Columbia Boathouse Marsh Hullabaloo

East, Newsletter
Monday, March 21, 2011

New renderings shown at the community meeting include a few details that won't make it into the final picture. Instead of galvanized steel and cables the rails will be executed in bent wood.

Columbia University looks as though it’s in the final stretch of the public review process for the proposed Boathouse Marsh designed by James Corner Field Operations and the Steven Holl-designed Campbell Sports Center. On Friday night and Sunday afternoon, Columbia University Executive VP Joseph Ienuso made presentations to neighborhood residents. A few media outlets dubbed the gatherings “dueling meetings,” due to some political infighting between council members Robert Jackson and Ydanis Rodriguez, which erupted during a subcommittee meeting before the city council last week. The background political drama only heightened already-tense negotiations between the neighbors and the university.

The material for the decking at the Boathouse Marsh has not been determined.

The City Planning Commission green-lighted the project on February 16. The proposed 47,700 square foot Campbell Sports Center building sits on a riverfront lot. The university is required by law to devote 15 percent of waterfront property to public access. But instead, the university asked that Field Operations spruce up adjacent wetlands on city-owned land in Inwood Hill Park and offered 10 percent of the university land for public use, arguing that the university can barely squeeze in fields for football, baseball, softball, soccer, and field hockey, as well as six indoor tennis courts and two boathouses.

The area of the proposed Boathouse Marsh.

For their part, Columbia has put an “action plan” in writing that promises to deed the boathouse dock to the city and develop children programs that teach rowing. The eight-point plan focuses primarily on access to the facilities, but also emphasizes getting on the water, a timely point that found its way into the recently released NYC Comprehensive Waterfront Plan released last week.  Several rowers who spoke at both meetings, apparently got Jackson’s ear. The councilman plans to meet with them early this week. The rowers are pushing for another item to be added to the action agenda: a place to store boats.

The deadline for council approval or disapproval is April 6.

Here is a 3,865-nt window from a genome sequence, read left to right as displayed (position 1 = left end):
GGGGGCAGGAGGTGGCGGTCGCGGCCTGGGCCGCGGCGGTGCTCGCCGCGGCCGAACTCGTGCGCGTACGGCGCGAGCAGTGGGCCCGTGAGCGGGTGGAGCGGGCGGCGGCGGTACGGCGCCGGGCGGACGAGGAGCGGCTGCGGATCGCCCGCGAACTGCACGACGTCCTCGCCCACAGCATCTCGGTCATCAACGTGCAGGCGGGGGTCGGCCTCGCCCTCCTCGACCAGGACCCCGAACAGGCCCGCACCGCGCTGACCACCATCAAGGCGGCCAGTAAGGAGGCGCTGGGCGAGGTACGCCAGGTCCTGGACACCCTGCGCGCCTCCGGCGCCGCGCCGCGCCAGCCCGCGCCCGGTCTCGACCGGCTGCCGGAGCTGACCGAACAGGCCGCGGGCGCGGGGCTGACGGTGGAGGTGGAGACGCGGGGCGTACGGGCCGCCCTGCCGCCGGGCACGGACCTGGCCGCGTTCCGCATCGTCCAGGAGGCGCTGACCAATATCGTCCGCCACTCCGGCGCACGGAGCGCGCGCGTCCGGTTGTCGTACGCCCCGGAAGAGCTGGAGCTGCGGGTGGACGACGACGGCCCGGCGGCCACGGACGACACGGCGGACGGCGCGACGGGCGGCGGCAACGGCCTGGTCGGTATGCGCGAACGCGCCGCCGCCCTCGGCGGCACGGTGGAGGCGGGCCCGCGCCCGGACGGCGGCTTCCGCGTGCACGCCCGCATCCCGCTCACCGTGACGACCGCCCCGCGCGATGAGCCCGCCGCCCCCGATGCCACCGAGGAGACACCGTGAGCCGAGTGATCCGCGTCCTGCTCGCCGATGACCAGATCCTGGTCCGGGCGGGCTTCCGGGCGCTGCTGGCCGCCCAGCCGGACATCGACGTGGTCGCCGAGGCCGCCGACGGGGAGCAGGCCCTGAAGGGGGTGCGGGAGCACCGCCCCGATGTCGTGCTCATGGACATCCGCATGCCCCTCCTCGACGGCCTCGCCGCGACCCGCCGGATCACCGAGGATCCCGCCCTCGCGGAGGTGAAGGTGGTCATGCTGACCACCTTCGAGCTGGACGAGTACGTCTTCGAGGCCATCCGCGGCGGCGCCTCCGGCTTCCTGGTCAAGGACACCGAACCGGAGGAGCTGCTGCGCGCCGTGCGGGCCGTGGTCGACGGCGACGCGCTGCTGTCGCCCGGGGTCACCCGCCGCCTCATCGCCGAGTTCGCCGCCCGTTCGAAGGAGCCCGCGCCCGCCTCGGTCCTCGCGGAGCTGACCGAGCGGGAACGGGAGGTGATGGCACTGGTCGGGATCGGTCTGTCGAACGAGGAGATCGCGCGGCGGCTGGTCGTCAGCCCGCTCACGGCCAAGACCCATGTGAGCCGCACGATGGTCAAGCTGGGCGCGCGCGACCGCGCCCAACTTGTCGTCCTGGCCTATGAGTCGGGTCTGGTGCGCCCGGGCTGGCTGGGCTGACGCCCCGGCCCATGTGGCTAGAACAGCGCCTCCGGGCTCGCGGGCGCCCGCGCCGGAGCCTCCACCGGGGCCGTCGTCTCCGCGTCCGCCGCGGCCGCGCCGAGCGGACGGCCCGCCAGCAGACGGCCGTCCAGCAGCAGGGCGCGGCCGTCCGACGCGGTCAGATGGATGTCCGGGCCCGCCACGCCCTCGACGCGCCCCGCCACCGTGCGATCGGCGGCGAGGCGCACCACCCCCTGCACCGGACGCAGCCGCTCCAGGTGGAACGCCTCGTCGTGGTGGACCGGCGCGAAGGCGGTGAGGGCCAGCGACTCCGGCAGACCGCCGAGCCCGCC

6 Responses to “Columbia Boathouse Marsh Hullabaloo”

  1. David Brodherson says:

    The article mistakenly explains that Columbia is devoting 10% of the land to the marsh; in fact the amount is much smaller, only approximately 1% or one acre. The concentration of so much on such a small parcel will lead to poor design caused by incompatible uses. The city deserves better.

  2. Tom Stoelker says:

    Thank you David. The numbers I have heard and reported in two articles ranged from 1.5 percent to 10 percent. After looking a little closer, my own calculations put the Columbia lot at 926,700 square feet. Take away the required sight lines and rocky coastline and that figure also comes into question. Regardless, the resolution passed by City Planning to modify the rule says that 15 percent of the waterfront property is 181, 315 square feet. The modification offers 17,793 square feet of the university land for public use, plus 9, 318 square feet of marshland. Add in the 11,000 square feet of access to city owned land adjacent to the boathouse and we’re looking at just a little more than 38,000 square feet. Still, you are correct, it’s nowhere near 10 percent. However, one aspect that has been somewhat downplay throughout the debate is what the university has the right to build in terms of FAR. That figure, also in the City Planning Resolution, is “7.8 million square feet of floor area allowed for community facility uses.” The marsh offer may speak quietly, but the FAR is the big stick.

  3. Carla Zanoni says:

    As a reporter who has extensively covered the Columbia Baker Field project for, I can tell you that the official plan from Columbia –documented by the university, city and opponents– states that Columbia proposes it will dedicate 1.5 percent of its property to waterfront access, instead of the 15 percent normally required.

  4. Tom Stoelker says:

    If anyone would know, it’s Carla. I have heard the numbers 1.5 and 10. I’d love to know the document, conversation or math deduction used to arrive at the lower number.

  5. Alex Beam says:

    Can someone post a link so I ca nsee the proposed new boathouse? Tks

  6. Tom Stoelker says:

    There’s no new boathouse proposed–yet–but they’re planning a new sports center. Here’s the rendering:

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